By Request

By James G. Stallcup | Jan 15, 2009
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A faithful reader of ELECTRICAL CONTRACTOR asked how to design and install high-voltage feeders according to the 2008 National Electrical Code (NEC). He requested that I write an article pertaining to such an installation. He wanted to see Code validation of the requirements so that he could verify what the NEC had to say about these systems in cases where they are considered feeders.

Calculating the load

(B)(1) of 215.2 requires high-voltage feeder conductors supplying transformers to have at least the ampacities of the sum of the nameplate ratings of the transformers supplied by such feeders. (B)(2) of 215.2 requires the ampacity for combination of transformers and utilization equipment to be at least the sum of all transformer ratings plus 125 percent of the potential load of the utilization equipment that could operate simultaneously.

(B)(3) of 215.2 recognizes feeders designed under supervised conditions to have the ampacity of conductors determined by qualified people under engineering supervision. (B)(3)(1) recognizes and accepts conditions of design and installation under the supervision of sound engineering. (B)(3)(2) requires qualified people to have documented training and experience in systems of more than 600 volts before they can service, maintain and monitor such systems.

Permanently installed solid dielectric conductors that operate at more than 2,000 volts must be equipped with ozone-resistant insulation and be of the shielded type containing a grounded metallic shield that is properly earth-grounded.

High-voltage stresses are reduced, and corona-forming problems are prevented, by adding a metal tape or nonmetallic semiconducting tape around the conductor surface. For example, a corona appears as a glow adjacent to the surface of the conductor. Because of moisture, high-voltage stresses and charging current flow between the conductor and ground, creating ionized and ozone conditions. With the shield earth grounded properly, no voltage above ground will be present on the jacket outside the shield. Therefore, with no discharge from the jacket, dangerous ozone formations do not occur.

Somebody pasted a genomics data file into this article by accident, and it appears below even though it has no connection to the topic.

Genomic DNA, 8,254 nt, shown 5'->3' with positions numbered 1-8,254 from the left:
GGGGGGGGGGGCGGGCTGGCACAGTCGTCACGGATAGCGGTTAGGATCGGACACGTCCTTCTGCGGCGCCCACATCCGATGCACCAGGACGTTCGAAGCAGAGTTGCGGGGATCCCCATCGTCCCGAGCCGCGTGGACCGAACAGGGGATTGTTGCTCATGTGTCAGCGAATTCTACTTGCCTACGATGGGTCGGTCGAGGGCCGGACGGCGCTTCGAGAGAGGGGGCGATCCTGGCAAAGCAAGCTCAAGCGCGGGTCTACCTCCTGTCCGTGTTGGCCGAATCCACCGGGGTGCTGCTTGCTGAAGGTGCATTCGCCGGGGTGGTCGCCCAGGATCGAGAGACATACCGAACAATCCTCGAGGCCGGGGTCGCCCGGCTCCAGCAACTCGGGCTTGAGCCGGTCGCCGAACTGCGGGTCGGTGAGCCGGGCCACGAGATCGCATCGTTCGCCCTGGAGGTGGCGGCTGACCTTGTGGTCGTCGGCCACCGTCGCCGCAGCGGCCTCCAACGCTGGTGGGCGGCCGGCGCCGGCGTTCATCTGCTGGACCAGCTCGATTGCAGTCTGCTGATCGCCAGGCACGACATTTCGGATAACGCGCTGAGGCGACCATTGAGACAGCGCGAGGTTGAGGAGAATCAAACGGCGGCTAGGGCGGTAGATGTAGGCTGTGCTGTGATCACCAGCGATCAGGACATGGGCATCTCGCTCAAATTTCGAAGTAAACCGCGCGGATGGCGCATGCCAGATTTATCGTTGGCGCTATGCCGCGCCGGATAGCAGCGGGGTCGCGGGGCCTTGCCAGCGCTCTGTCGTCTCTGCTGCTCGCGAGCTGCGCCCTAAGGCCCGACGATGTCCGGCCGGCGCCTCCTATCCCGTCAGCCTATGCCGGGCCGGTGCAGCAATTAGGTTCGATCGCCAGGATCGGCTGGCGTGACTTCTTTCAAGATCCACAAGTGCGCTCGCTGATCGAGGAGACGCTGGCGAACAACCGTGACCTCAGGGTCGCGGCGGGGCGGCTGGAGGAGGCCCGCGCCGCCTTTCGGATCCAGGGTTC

Exception 1 to 310.6 has been revised and limits the omission of shielding only up to the 2,400-volt level.

Grounding the shields

Ampacities outlined in Tables 310.69, 310.70, 310.81 and 310.82 are for cables with shields grounded at only one point. Such cables are usually grounded at the supply end.

Note that, where cable shields are grounded at more than one point, the ampacities must be adjusted to compensate for the heating that might be produced by the shield current. Short runs of cables usually are grounded at one end, if specifications are not violated. However, long runs of cables may need to be grounded at more than one or two points to reduce stress.

Preparing the insulation and shield

Always prepare high-voltage conductors by the manufacturer’s instructions. Note that for long operation, the treated braid covering must be stripped back a safe distance at the conductor terminals based on the voltage. Metallic and semiconducting insulation shielding components of shielded cables must be removed for a distance dependent on the circuit voltage and insulation. Stress reduction means must be provided at all terminations of factory-applied shielding. So, where it is practicable, the above distance must not be less than 1 inch for each kilovolt of the conductor-to-ground voltage of the circuit. Metallic shielding components, such as tapes, wires, braids or combinations thereof, must be connected to a grounding conductor, grounding busbar or a grounding electrode.

Bending radius of conductors

To prevent damaging the shielding and the insulation, the conductor must not be bent to a radius less than eight times the overall diameter for nonshielded conductors or 12 times the overall diameter for shielded or lead-covered conductors during or after installation procedures.

Consideration must be given for multiconductor or multiplexed single conductor cables that are equipped with individual shielded conductors. For example, the minimum bending radius must be 12 times the diameter of the individual shielded conductors or seven times the overall diameter, whichever calculates the greater for these cables.

Wiring methods above ground

Conductors installed above ground must be routed in RMC, IMC, EMT, RNC, cable trays, busways, cablebus, other identified raceways or exposed runs of metal-clad (MC) cable that is suitable for such use. Note that medium-voltage cable under specific conditions of use also can be used. When busbars are used, they may be either copper or aluminum.

Wiring methods underground

(A)(1) covers Type MC and moisture-impervious metal sheath cables, and such shields must be grounded per 250.4(A)(5) or (B)(4). (A)(2) requires other nonshielded cables outlined in 300.50(A)(1) must be installed in RMC, IMC or RNC encased in at least 3 inches of concrete.

Next month’s column will continue this discussion.

STALLCUP is the CEO of Grayboy Inc., which develops and authors publications for the electrical industry and specializes in classroom training on the NEC and OSHA, as well as other standards. Contact him at 817.581.2206.

About The Author

James G. Stallcup is the CEO of Grayboy Inc., which develops and authors publications for the electrical industry and specializes in classroom training on the NEC and OSHA, as well as other standards. Contact him at 817.581.2206.





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